The University of Texas at Austin is home to four vacant pedestals where statues of prominent Confederate leaders, including Jefferson Davis, once towered over the campus. Today the Davis statue is in a campus museum.
Following a 2015 shooting spree in which a white gunman killed nine African-American worshipers in a church in Charleston, S.C., the university removed the bronze statue of Davis, the Confederacy’s president. But as the eight-and-a-half-foot-tall statue was taken down, the university had a tough decision to make: Where should the controversial figure go?
The same question now faces the University of North Carolina at Chapel Hill, where protesters last month tore down an equally large statue of a Confederate soldier.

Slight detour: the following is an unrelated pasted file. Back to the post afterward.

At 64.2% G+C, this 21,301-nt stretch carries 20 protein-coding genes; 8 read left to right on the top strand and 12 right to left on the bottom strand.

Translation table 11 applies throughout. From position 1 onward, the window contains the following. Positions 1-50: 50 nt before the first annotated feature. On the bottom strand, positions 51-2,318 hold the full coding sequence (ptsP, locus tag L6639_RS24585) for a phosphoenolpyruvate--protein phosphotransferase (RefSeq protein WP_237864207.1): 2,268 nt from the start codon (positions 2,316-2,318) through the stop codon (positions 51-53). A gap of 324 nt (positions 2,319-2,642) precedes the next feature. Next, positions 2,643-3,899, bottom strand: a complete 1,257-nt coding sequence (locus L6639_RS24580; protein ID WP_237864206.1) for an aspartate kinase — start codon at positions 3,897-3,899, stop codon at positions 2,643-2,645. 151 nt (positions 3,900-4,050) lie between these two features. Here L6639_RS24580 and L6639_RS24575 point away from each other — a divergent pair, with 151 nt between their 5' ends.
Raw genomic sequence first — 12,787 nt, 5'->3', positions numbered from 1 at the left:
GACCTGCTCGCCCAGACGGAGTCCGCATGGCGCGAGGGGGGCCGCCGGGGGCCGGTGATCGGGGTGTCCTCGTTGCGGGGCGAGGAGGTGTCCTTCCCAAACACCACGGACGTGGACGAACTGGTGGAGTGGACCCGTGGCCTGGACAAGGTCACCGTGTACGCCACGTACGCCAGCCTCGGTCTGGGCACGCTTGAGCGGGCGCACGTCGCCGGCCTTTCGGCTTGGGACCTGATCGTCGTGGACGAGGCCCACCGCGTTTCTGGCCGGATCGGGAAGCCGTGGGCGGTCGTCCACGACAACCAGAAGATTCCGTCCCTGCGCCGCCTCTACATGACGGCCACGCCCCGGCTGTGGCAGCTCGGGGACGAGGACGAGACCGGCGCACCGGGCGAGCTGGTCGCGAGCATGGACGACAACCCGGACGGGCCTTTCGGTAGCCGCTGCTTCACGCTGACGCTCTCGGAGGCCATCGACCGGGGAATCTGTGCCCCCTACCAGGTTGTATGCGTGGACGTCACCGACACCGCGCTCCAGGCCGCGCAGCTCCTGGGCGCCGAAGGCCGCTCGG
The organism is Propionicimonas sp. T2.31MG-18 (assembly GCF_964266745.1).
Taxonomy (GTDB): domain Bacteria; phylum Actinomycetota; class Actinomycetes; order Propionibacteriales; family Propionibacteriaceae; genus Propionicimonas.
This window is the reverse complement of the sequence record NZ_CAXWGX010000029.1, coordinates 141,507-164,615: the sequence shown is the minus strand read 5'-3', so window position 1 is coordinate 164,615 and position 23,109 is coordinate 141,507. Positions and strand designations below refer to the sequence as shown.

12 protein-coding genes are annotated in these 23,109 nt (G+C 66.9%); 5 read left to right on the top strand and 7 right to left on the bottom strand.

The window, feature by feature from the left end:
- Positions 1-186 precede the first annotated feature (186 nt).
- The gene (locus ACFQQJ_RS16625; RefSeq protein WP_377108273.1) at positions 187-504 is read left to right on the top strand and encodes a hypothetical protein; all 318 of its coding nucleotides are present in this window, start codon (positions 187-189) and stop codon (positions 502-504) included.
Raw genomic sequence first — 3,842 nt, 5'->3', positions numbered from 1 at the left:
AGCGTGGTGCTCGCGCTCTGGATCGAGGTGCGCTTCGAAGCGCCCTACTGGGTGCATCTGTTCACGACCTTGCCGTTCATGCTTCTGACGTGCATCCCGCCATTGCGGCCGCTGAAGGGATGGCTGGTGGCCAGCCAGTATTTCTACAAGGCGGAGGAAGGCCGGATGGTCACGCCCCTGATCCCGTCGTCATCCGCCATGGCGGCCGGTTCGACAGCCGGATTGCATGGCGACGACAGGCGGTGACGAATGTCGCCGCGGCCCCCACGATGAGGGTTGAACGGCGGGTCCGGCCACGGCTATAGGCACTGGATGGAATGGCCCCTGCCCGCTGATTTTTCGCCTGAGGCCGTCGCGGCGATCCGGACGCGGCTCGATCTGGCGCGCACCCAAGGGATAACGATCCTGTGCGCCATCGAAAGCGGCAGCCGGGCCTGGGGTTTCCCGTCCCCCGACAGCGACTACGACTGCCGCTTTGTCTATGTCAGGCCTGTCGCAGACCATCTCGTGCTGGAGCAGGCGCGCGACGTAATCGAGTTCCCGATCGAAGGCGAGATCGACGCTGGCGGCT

At Austin, a task force of students, faculty, staff, and alumni determined the statue’s fate, based in part on a survey of more than 3,100 community members, according to a 2015 report. Ultimately the statue was kept on the campus as a permanent exhibit at the Dolph Briscoe Center for American History.
[ Read the full article at The Chronicle of Higher Education. ]
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